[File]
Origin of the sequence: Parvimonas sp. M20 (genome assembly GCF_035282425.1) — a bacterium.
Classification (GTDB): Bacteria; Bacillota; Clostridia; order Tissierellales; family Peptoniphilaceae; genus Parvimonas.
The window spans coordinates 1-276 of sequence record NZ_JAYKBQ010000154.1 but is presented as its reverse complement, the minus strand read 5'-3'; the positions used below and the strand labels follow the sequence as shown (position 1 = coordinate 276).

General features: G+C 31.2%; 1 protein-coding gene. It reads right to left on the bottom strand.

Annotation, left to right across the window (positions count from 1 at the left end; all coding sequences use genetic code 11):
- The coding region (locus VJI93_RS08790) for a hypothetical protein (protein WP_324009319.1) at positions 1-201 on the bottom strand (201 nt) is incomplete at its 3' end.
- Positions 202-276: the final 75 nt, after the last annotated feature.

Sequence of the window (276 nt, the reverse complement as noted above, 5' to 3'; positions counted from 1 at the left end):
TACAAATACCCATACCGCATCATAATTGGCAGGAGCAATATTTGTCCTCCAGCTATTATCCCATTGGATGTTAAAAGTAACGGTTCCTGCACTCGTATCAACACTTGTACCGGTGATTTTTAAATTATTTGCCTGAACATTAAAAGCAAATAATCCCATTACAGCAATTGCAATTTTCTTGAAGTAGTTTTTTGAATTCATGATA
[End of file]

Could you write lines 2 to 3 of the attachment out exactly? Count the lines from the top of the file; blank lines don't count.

Classification (GTDB): Bacteria; Bacillota; Clostridia; order Tissierellales; family Peptoniphilaceae; genus Parvimonas.
The window spans coordinates 1-276 of sequence record NZ_JAYKBQ010000154.1 but is presented as its reverse complement, the minus strand read 5'-3'; the positions used below and the strand labels follow the sequence as shown (position 1 = coordinate 276).